âThe impact of COVID has been deep and wide,â said Reverend Jeff Jaynes, executive director of Restore Hope, a local nonprofit overseeing the ERAP. âIt was vast in that it affected a lot of people who had never needed rent assistance before. And it was deep in the fact that people were unable to pay their rent for a number of months and were thousands of dollars in arrears. Even though they’re back to work now, they just haven’t been able to catch up.
Tulsa has spent about $ 19.6 million in federal stimulus funds on rent assistance, which is supposed to support the program until next fall. After that, more federal funds will support rental assistance programs until the end of 2024, said Becky Gligo, executive director of the nonprofit Housing Solutions.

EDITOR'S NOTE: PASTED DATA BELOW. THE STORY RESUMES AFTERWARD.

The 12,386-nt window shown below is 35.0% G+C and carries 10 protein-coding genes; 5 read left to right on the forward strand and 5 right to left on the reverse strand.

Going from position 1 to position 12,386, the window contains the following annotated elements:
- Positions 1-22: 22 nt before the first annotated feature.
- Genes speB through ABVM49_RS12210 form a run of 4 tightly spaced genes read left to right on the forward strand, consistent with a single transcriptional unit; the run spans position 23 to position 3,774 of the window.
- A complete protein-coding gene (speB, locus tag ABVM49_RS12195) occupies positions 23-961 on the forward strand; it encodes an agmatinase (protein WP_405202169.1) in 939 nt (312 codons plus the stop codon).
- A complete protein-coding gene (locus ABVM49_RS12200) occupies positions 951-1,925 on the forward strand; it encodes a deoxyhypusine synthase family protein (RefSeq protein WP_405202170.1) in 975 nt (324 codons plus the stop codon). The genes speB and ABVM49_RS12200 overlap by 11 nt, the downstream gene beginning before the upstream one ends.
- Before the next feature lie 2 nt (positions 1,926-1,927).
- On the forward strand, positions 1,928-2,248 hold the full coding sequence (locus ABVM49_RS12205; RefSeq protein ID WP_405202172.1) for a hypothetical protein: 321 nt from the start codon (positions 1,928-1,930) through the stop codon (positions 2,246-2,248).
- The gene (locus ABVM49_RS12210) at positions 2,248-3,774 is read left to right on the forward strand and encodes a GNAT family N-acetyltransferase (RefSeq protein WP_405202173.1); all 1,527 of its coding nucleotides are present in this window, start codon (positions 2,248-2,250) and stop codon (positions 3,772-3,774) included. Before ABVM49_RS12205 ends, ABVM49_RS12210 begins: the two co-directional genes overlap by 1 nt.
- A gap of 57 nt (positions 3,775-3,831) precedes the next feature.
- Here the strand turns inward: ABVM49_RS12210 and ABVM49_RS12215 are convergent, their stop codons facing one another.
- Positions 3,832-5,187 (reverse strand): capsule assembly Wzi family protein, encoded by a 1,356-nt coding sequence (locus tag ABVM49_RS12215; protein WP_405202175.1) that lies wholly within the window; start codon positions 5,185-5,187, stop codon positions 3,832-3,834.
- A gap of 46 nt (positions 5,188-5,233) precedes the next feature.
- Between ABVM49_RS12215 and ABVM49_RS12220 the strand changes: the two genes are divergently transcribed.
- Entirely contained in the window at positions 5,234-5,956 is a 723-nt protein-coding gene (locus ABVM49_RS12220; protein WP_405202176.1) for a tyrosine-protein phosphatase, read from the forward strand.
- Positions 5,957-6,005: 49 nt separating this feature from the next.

By then, Tulsa will have to start long-term efforts to reduce eviction rates, Gligo said.
âI don’t think we’ll have this level of assistance forever,â she said. “But it does give us time to really look at the Landlord Tenant Act reforms and think of ways to use other funds to potentially ensure we have help readily available to those who need it.” “
Although the number of new cases has not increased as much as expected, Tulsa’s deportation case is growing as the court begins to hear cases that have been put on hold as the federal moratorium has remained in place for more. one year.